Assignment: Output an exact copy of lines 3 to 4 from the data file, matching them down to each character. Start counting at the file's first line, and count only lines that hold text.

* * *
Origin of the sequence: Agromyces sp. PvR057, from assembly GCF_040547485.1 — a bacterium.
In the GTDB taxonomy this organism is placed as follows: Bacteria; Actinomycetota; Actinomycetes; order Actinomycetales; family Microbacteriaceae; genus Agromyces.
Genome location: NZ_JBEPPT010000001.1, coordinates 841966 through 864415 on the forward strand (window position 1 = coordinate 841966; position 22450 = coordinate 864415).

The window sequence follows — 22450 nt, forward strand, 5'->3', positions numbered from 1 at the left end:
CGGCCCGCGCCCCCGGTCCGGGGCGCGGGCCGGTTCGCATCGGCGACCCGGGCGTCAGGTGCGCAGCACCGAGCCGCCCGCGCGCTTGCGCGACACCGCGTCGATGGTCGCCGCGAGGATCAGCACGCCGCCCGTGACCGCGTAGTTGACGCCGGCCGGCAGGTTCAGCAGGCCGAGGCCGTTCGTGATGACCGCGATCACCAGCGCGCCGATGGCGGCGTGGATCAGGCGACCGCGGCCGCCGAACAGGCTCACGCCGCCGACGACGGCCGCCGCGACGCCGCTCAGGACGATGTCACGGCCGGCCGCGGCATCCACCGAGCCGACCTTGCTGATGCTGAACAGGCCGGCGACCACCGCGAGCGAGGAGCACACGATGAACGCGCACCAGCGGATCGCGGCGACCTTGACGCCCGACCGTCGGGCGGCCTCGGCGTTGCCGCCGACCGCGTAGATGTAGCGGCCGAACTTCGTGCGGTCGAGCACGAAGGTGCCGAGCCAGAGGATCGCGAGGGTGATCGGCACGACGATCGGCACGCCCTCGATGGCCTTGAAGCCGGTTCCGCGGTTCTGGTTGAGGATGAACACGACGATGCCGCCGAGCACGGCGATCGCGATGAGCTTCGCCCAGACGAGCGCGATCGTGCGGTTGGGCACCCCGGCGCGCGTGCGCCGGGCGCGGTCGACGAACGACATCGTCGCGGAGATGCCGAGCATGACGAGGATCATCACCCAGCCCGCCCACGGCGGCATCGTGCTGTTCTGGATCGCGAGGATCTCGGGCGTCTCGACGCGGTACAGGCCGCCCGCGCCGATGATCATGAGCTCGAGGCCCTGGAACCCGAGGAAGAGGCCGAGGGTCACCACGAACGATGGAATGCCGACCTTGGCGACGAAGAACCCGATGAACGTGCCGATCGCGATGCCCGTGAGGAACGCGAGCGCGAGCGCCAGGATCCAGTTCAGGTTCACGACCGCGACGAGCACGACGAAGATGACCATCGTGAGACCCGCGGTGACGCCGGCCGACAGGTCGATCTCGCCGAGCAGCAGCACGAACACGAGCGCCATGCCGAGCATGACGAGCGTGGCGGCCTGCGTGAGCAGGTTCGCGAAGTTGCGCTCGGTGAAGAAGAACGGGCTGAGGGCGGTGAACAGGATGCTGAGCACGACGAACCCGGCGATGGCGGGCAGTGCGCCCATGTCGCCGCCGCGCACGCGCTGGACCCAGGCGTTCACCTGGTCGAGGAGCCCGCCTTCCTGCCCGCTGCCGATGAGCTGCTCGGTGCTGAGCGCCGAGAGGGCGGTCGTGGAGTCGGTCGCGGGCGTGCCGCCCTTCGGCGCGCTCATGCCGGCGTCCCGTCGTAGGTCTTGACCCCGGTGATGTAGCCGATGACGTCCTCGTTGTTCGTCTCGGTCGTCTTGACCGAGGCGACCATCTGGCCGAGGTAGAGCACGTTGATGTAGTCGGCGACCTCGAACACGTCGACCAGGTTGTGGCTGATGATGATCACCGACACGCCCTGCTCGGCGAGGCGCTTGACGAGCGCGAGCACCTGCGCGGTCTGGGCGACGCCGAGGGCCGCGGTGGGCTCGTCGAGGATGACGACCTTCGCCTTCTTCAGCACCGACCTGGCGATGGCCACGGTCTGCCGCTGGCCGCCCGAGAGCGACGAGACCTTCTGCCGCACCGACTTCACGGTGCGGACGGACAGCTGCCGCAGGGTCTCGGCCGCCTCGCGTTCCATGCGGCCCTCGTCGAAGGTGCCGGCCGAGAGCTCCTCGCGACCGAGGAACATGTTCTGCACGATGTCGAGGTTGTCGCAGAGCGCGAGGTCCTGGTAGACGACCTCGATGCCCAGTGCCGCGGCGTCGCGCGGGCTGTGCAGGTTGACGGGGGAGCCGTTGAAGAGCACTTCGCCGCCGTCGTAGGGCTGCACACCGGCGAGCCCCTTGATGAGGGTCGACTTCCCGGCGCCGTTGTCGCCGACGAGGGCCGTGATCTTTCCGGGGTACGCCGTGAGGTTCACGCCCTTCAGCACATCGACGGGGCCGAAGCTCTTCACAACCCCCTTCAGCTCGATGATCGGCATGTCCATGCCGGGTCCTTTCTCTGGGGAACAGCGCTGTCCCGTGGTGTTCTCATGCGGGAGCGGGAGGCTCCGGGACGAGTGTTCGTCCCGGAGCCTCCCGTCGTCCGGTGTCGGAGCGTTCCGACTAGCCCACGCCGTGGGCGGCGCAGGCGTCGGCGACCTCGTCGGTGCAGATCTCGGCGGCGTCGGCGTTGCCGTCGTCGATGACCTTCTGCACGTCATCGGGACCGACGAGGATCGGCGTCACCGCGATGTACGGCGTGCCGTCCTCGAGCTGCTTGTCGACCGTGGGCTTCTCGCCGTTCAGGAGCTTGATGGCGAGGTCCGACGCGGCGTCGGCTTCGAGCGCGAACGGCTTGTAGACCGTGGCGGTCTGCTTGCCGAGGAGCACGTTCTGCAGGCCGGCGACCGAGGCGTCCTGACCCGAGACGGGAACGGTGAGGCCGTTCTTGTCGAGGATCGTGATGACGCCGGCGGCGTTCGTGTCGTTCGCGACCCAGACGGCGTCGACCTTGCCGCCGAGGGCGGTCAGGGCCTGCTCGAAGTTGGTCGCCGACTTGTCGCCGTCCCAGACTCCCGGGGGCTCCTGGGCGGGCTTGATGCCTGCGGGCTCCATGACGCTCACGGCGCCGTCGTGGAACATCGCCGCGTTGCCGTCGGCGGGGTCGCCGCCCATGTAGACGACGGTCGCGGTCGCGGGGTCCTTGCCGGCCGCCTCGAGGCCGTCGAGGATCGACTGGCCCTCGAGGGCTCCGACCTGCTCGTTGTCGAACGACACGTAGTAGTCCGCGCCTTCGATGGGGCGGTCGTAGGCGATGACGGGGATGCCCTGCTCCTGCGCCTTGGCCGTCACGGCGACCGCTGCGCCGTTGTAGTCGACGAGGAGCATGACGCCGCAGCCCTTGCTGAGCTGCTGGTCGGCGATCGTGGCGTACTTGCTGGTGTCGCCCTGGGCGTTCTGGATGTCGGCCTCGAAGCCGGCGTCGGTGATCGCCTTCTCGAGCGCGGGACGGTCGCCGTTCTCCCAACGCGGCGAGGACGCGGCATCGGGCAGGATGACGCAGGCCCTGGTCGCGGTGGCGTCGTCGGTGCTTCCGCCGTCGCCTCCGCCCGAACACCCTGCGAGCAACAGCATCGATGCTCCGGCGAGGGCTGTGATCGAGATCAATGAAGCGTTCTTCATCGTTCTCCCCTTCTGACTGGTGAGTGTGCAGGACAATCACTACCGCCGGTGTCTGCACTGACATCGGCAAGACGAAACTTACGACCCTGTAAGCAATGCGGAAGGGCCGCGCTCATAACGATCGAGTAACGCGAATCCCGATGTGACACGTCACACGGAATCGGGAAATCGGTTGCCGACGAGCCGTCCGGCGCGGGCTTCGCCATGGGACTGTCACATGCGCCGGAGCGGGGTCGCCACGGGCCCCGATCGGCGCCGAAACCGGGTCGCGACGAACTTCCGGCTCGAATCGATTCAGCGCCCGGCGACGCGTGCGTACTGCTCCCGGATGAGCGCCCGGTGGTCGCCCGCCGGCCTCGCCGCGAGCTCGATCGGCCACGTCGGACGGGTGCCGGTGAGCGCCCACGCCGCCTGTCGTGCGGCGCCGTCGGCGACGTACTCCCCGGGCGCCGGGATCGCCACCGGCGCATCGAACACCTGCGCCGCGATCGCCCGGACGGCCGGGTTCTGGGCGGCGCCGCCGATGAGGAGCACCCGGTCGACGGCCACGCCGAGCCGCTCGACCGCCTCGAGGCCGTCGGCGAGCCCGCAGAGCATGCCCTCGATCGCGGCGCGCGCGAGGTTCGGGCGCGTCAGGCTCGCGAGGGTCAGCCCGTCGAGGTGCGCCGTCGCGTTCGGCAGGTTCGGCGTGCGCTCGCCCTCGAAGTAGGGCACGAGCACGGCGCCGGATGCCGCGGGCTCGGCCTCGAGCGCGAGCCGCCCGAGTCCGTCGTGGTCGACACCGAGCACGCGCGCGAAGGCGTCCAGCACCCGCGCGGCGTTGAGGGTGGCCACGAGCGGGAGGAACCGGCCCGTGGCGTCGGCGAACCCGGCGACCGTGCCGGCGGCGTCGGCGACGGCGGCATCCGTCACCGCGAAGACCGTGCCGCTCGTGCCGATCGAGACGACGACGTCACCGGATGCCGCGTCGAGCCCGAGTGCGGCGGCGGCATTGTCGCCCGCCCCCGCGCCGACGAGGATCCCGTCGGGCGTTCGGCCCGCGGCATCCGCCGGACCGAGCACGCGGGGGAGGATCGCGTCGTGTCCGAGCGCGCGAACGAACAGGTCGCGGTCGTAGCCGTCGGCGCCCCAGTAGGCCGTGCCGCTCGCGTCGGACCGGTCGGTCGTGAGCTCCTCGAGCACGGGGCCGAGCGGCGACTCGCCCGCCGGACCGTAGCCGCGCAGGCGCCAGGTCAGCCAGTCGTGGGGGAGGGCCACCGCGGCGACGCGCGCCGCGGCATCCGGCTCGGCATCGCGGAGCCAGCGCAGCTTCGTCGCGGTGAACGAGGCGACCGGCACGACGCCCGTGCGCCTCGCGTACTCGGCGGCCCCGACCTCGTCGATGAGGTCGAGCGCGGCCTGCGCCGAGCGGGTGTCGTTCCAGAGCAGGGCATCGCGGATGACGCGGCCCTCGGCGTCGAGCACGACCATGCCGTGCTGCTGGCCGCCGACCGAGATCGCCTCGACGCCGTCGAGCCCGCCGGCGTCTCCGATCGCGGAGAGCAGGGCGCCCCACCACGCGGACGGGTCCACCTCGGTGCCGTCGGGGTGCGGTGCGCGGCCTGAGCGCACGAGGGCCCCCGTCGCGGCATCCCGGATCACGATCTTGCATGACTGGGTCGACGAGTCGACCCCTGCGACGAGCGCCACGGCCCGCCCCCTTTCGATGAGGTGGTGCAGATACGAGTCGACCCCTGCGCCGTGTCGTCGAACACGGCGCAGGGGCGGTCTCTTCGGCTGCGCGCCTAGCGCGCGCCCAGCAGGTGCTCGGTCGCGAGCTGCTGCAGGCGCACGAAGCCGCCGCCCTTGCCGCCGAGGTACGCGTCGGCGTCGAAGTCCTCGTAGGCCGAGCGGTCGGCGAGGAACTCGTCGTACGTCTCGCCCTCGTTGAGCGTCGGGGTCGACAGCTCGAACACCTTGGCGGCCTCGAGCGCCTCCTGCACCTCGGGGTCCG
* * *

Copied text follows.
Genome location: NZ_JBEPPT010000001.1, coordinates 841966 through 864415 on the forward strand (window position 1 = coordinate 841966; position 22450 = coordinate 864415).

The window sequence follows — 22450 nt, forward strand, 5'->3', positions numbered from 1 at the left end: